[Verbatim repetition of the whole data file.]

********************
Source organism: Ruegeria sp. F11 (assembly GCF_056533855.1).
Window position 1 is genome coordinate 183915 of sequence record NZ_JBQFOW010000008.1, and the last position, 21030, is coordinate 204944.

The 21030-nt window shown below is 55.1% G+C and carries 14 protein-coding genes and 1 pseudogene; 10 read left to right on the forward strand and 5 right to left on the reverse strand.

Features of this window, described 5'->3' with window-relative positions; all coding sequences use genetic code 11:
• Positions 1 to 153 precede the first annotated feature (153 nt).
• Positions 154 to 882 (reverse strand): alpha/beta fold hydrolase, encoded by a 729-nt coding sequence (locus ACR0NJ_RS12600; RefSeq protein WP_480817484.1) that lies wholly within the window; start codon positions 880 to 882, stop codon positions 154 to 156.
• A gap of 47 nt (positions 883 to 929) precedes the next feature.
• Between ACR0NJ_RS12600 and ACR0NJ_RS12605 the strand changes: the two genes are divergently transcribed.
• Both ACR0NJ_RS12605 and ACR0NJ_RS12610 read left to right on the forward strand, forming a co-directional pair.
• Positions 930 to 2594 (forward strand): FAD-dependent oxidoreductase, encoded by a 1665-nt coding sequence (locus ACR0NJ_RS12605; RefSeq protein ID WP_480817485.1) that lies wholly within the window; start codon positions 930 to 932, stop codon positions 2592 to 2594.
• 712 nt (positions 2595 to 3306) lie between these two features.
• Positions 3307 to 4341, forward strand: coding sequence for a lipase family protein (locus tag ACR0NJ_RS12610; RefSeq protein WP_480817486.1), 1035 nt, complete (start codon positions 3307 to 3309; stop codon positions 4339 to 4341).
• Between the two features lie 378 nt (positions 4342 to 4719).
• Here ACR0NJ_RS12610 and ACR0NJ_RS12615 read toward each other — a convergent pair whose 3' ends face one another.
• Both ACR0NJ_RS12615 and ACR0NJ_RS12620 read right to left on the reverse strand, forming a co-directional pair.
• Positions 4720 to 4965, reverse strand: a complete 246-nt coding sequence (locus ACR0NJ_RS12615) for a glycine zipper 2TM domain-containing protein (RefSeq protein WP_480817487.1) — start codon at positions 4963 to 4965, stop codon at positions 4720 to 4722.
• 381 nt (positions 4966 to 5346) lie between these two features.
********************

Source organism: Ruegeria sp. F11 (assembly GCF_056533855.1).
Window position 1 is genome coordinate 183915 of sequence record NZ_JBQFOW010000008.1, and the last position, 21030, is coordinate 204944.

The 21030-nt window shown below is 55.1% G+C and carries 14 protein-coding genes and 1 pseudogene; 10 read left to right on the forward strand and 5 right to left on the reverse strand.

Features of this window, described 5'->3' with window-relative positions; all coding sequences use genetic code 11:
• Positions 1 to 153 precede the first annotated feature (153 nt).
• Positions 154 to 882 (reverse strand): alpha/beta fold hydrolase, encoded by a 729-nt coding sequence (locus ACR0NJ_RS12600; RefSeq protein WP_480817484.1) that lies wholly within the window; start codon positions 880 to 882, stop codon positions 154 to 156.
• A gap of 47 nt (positions 883 to 929) precedes the next feature.
• Between ACR0NJ_RS12600 and ACR0NJ_RS12605 the strand changes: the two genes are divergently transcribed.
• Both ACR0NJ_RS12605 and ACR0NJ_RS12610 read left to right on the forward strand, forming a co-directional pair.
• Positions 930 to 2594 (forward strand): FAD-dependent oxidoreductase, encoded by a 1665-nt coding sequence (locus ACR0NJ_RS12605; RefSeq protein ID WP_480817485.1) that lies wholly within the window; start codon positions 930 to 932, stop codon positions 2592 to 2594.
• 712 nt (positions 2595 to 3306) lie between these two features.
• Positions 3307 to 4341, forward strand: coding sequence for a lipase family protein (locus tag ACR0NJ_RS12610; RefSeq protein WP_480817486.1), 1035 nt, complete (start codon positions 3307 to 3309; stop codon positions 4339 to 4341).
• Between the two features lie 378 nt (positions 4342 to 4719).
• Here ACR0NJ_RS12610 and ACR0NJ_RS12615 read toward each other — a convergent pair whose 3' ends face one another.
• Both ACR0NJ_RS12615 and ACR0NJ_RS12620 read right to left on the reverse strand, forming a co-directional pair.
• Positions 4720 to 4965, reverse strand: a complete 246-nt coding sequence (locus ACR0NJ_RS12615) for a glycine zipper 2TM domain-containing protein (RefSeq protein WP_480817487.1) — start codon at positions 4963 to 4965, stop codon at positions 4720 to 4722.
• 381 nt (positions 4966 to 5346) lie between these two features.